You've got to look beyond football - Denmark chip in to fly new father Knudsen home
Kasper Schmeichel underlined the importance of family values within the Denmark squad after they paid for Jonas Knudsen to fly home following the birth of his child.
The Ipswich Town defender was an unused substitute for Saturday's 1-0 Group C win over Peru, sealed thanks to Yussuf Poulsen's second-half goal.
As news reached the Denmark camp that Knudsen's daughter had been born three weeks prematurely, captain Simon Kjaer led the calls for his teammate to be allowed to return home.
Although the coaching staff were reportedly not keen on the idea, the squad came up with the money to pay for a private plane to transport Knudsen to Denmark and back in a day, 24 hours after the Peru clash.
"We're footballers but also human beings," Schmeichel told a media conference on Wednesday, ahead of their meeting with Australia in Samara.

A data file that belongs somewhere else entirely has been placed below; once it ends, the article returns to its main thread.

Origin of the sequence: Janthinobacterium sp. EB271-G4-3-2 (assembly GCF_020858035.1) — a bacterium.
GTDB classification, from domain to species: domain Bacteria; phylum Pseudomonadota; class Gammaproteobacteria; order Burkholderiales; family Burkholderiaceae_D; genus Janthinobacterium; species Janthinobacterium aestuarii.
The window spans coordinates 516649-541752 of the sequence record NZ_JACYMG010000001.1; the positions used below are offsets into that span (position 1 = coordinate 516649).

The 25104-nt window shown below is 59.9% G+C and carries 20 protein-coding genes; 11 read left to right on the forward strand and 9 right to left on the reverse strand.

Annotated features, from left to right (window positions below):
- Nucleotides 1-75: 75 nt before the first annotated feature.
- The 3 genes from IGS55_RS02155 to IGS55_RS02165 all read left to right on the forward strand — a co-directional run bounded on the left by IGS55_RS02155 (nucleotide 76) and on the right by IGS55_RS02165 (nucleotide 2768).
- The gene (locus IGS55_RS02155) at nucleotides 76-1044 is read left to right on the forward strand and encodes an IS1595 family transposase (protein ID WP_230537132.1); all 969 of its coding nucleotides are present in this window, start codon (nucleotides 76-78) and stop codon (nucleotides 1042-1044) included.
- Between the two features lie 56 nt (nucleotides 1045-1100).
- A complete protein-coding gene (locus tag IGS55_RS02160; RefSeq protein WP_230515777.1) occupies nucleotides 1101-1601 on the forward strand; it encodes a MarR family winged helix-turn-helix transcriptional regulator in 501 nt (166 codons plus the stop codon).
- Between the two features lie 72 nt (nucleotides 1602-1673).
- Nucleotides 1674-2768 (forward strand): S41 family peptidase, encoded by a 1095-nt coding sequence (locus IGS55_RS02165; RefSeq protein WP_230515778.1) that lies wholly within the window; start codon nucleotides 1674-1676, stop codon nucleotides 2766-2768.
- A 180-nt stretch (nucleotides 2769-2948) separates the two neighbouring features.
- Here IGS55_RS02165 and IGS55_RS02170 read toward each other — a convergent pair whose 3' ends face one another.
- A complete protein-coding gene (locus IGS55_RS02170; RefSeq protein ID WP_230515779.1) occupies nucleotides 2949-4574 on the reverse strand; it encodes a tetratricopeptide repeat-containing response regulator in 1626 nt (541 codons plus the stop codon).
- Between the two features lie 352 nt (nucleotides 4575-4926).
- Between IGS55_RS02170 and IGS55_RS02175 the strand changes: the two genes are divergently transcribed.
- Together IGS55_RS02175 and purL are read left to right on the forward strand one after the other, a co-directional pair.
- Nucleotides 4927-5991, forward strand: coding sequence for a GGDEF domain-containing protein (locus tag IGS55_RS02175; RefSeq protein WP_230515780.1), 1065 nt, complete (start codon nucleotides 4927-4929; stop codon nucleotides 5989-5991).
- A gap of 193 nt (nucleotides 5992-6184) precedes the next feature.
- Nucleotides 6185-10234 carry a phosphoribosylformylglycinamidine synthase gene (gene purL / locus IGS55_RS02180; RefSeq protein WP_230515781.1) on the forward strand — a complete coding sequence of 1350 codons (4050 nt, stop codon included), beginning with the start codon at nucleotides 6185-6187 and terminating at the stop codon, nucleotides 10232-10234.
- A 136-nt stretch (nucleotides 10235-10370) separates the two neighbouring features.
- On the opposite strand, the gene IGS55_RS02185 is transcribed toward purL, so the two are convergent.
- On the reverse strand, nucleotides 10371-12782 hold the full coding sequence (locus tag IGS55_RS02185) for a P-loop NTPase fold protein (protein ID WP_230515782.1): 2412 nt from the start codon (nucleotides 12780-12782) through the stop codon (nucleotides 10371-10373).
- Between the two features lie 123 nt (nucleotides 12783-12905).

"I'm a father myself, I can't imagine how big it must have been for Jonas to get the message but not be there. We wanted to help him, there are lots of fathers in the squad.
"You've got to look beyond football and to the human being, so we'd have done everything so he could go and see his newborn baby."
Christian Eriksen set up the decisive goal against Peru and Schmeichel feels fortunate to count the Tottenham midfielder among his compatriots.
"It goes without saying Christian Eriksen is a world-class player, we're very lucky he's Danish and we're very happy about that," Schmeichel said.
"He's important to the team, we've seen that through qualifying, particularly in the play-offs when scoring a hat-trick, but off the pitch he's a great lad, very down to earth and you wouldn't think he's the world-class player he is. He's of huge importance to this team."
Schmeichel also shrugged off remarks about his country’s relatively meagre following in Russia - and also dodged the question over who Mary, Crown Princess of Denmark will be supporting, considering she was born in Australia.
"You're going to have to ask her that!" he said. "Some teams have a huge backing, Peru had a huge backing but it doesn't make a difference to us.
"We've played in different leagues all over the world with little to no fans on your side, it's 11 men versus 11 men on the pitch.
"If you see the people celebrating back home we have a lot of backing. We have families, some tried to get to Russia but didn't get to make it but we're happy for those that come."